Modular synthesizers have been around since the early 1960s, delivering huge tonal possibilities from their impressive and imposing patchbays. In 1996, the Eurorack standard was launched, and has become the go-to choice for enthusiasts new to the world of modular synthesis. [Rich Heslip] is just one such enthusiast, and has brought Bluetooth MIDI to Eurorack with his Motivation Radio module.
[Rich]’s module is built around the ESP32, which provides plenty of processing power, along with all the necessary radio hardware to communicate over Bluetooth. The unit packs plenty of connectivity into an 8HP wide panel, with four gate inputs and outputs, four CV inputs and outputs, and serial MIDI in and out.
Thanks to its Bluetooth connection, Motivation Radio makes it easy to pass note and gate data into a Eurorack setup, and can be used with the wide variety of tablet and smartphone MIDI software on offer. If you’re eager to build your own, PCB and panel designs are available courtesy of [jakplugg] and [Rich] has shared the software on Github.
Of course, if you prefer MIDI over USB, [little-scale] has the build for you. Video after the break.
Continue reading “Eurorack Gets a Wireless MIDI Connection”
Modular synthesizers are some of the ultimate creative tools for the electronic musician. By experimenting with patch leads, knobs and switches, all manner of rhythmic madness can be conjured out of the æther. While they may overflow with creative potential, modular synths tend to fall down in portability. Typically built into studio racks and composed of many disparate modules, it’s not the sort of thing you can just take down the skate park for a jam session. If only there was a solution – enter the madness that is Synth Bike.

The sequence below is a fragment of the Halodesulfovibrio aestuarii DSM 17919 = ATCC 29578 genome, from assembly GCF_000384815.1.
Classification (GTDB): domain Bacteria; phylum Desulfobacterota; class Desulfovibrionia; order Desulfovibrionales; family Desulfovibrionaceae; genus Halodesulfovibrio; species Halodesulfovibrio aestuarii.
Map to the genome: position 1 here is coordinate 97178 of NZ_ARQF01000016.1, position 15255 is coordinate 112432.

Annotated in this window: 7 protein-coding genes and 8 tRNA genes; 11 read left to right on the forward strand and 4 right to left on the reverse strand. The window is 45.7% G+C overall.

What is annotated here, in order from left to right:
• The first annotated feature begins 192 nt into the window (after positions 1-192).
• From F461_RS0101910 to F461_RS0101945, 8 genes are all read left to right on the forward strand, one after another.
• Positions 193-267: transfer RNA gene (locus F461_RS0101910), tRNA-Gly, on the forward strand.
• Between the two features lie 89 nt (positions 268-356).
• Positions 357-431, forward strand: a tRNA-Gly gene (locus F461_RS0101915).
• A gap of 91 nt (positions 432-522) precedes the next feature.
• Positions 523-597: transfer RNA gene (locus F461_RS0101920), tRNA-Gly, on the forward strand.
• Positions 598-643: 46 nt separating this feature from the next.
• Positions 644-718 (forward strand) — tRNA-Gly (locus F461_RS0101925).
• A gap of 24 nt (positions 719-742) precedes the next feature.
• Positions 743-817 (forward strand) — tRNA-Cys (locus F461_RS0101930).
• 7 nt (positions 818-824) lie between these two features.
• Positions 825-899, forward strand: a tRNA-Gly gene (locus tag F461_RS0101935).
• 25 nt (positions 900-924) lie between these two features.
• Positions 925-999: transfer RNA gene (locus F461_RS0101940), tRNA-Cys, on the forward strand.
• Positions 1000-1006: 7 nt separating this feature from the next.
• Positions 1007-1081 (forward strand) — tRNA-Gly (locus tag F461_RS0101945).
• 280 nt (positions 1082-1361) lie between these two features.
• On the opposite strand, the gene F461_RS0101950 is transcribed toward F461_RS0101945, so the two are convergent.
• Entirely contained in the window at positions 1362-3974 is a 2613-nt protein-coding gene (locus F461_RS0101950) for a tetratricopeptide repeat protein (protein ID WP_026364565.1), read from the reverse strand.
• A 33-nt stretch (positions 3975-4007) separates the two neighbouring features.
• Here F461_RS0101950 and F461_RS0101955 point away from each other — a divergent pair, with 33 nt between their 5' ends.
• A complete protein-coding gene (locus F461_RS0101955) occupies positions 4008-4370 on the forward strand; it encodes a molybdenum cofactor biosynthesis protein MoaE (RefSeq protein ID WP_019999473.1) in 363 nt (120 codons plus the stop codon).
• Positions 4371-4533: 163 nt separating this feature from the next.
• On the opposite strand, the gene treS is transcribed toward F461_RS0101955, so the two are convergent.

Synth Bike, here seen in the 2.0 revision, impresses from the get go, being built upon a sturdy Raleigh Chopper chassis. The way we see it, if you’re going to build a synth into a bicycle, why not do it with some style? From there, the build ratchets up in intensity. There’s a series of sequencer modules, most of which run individual Arduino Nanos. These get their clock from either a master source, an external jack, or from a magnetic sensor which picks up the rotation of the front wheel. Your pace dictates the tempo, so you’ll want to work those calves for extended raves at the park.
The features don’t stop there – there are drums courtesy of a SparkFun WAV Trigger, an arcade button keyboard, and a filter board running the venerable PT2399 digital delay chip. It’s all assembled on a series of panels with wires going everywhere, just like a true modular should be.
The best thing is, despite the perplexing controls and arcane interface, it actually puts out some hot tunes. It’s not the first modular we’ve seen around these parts, either.
Let’s say you’ve got a modular synthesizer. You’re probably a pretty cool person. But all your cool laptop DJ friends keep showing off their MIDI-controlled hardware, and you’re getting jealous. Well, [little-scale] has the build for you.
The Teensy 3.6 is the current top-of-the-line Teensy from PJRC, and it’s [little-scale]’s weapon of choice here. With USB-MIDI and two 12-bit DACs on board, it’s made creating an interface between the worlds of analog and digital music into a remarkably simple job. Control voltages for pitch and velocity are pushed out over the analog pins, while pin 29 is used for gate signals.
It’s a testament to the amount of development that has gone into the Teensy platform that such projects can be built with virtually no off-board components. The build is a further step forward in simplicity from [little-scale]’s previous work, using a Teensy 2 with an offboard DAC to generate the output voltages.
Here at Hackaday, we’ve always been big fans of adding computer control to analog hardware. This CNC mod to a guitar pickup winding machine is a great example.